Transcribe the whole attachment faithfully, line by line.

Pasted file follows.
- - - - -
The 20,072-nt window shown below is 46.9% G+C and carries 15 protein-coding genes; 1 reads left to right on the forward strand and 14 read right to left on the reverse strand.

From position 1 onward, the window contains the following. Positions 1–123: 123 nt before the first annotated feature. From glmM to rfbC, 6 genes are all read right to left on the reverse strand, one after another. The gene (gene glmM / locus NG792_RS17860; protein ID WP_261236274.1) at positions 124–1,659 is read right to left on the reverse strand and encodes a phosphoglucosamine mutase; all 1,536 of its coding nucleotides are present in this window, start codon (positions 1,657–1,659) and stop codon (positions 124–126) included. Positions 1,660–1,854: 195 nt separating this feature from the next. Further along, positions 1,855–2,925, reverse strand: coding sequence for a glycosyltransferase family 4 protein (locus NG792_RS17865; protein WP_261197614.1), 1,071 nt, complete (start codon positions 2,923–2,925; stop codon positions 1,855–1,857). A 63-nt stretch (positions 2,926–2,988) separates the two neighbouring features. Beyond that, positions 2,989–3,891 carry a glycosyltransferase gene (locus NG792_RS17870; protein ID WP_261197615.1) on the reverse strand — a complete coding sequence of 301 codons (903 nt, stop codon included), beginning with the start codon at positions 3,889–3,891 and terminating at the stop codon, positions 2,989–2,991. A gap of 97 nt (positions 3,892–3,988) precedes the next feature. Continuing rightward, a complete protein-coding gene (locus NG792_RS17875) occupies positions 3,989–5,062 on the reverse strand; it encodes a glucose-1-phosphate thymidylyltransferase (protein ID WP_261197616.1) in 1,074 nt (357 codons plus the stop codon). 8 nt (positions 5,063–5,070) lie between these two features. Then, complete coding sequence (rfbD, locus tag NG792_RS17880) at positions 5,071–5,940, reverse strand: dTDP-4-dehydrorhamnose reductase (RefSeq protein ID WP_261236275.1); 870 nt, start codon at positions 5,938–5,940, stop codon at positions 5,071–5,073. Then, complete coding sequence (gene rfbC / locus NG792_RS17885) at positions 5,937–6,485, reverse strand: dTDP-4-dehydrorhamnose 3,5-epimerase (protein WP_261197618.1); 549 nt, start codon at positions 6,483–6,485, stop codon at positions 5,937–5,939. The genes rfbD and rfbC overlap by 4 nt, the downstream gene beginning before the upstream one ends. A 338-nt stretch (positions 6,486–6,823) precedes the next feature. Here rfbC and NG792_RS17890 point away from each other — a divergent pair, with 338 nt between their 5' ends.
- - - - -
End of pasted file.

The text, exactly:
The 20,072-nt window shown below is 46.9% G+C and carries 15 protein-coding genes; 1 reads left to right on the forward strand and 14 read right to left on the reverse strand.

From position 1 onward, the window contains the following. Positions 1–123: 123 nt before the first annotated feature. From glmM to rfbC, 6 genes are all read right to left on the reverse strand, one after another. The gene (gene glmM / locus NG792_RS17860; protein ID WP_261236274.1) at positions 124–1,659 is read right to left on the reverse strand and encodes a phosphoglucosamine mutase; all 1,536 of its coding nucleotides are present in this window, start codon (positions 1,657–1,659) and stop codon (positions 124–126) included. Positions 1,660–1,854: 195 nt separating this feature from the next. Further along, positions 1,855–2,925, reverse strand: coding sequence for a glycosyltransferase family 4 protein (locus NG792_RS17865; protein WP_261197614.1), 1,071 nt, complete (start codon positions 2,923–2,925; stop codon positions 1,855–1,857). A 63-nt stretch (positions 2,926–2,988) separates the two neighbouring features. Beyond that, positions 2,989–3,891 carry a glycosyltransferase gene (locus NG792_RS17870; protein ID WP_261197615.1) on the reverse strand — a complete coding sequence of 301 codons (903 nt, stop codon included), beginning with the start codon at positions 3,889–3,891 and terminating at the stop codon, positions 2,989–2,991. A gap of 97 nt (positions 3,892–3,988) precedes the next feature. Continuing rightward, a complete protein-coding gene (locus NG792_RS17875) occupies positions 3,989–5,062 on the reverse strand; it encodes a glucose-1-phosphate thymidylyltransferase (protein ID WP_261197616.1) in 1,074 nt (357 codons plus the stop codon). 8 nt (positions 5,063–5,070) lie between these two features. Then, complete coding sequence (rfbD, locus tag NG792_RS17880) at positions 5,071–5,940, reverse strand: dTDP-4-dehydrorhamnose reductase (RefSeq protein ID WP_261236275.1); 870 nt, start codon at positions 5,938–5,940, stop codon at positions 5,071–5,073. Then, complete coding sequence (gene rfbC / locus NG792_RS17885) at positions 5,937–6,485, reverse strand: dTDP-4-dehydrorhamnose 3,5-epimerase (protein WP_261197618.1); 549 nt, start codon at positions 6,483–6,485, stop codon at positions 5,937–5,939. The genes rfbD and rfbC overlap by 4 nt, the downstream gene beginning before the upstream one ends. A 338-nt stretch (positions 6,486–6,823) precedes the next feature. Here rfbC and NG792_RS17890 point away from each other — a divergent pair, with 338 nt between their 5' ends.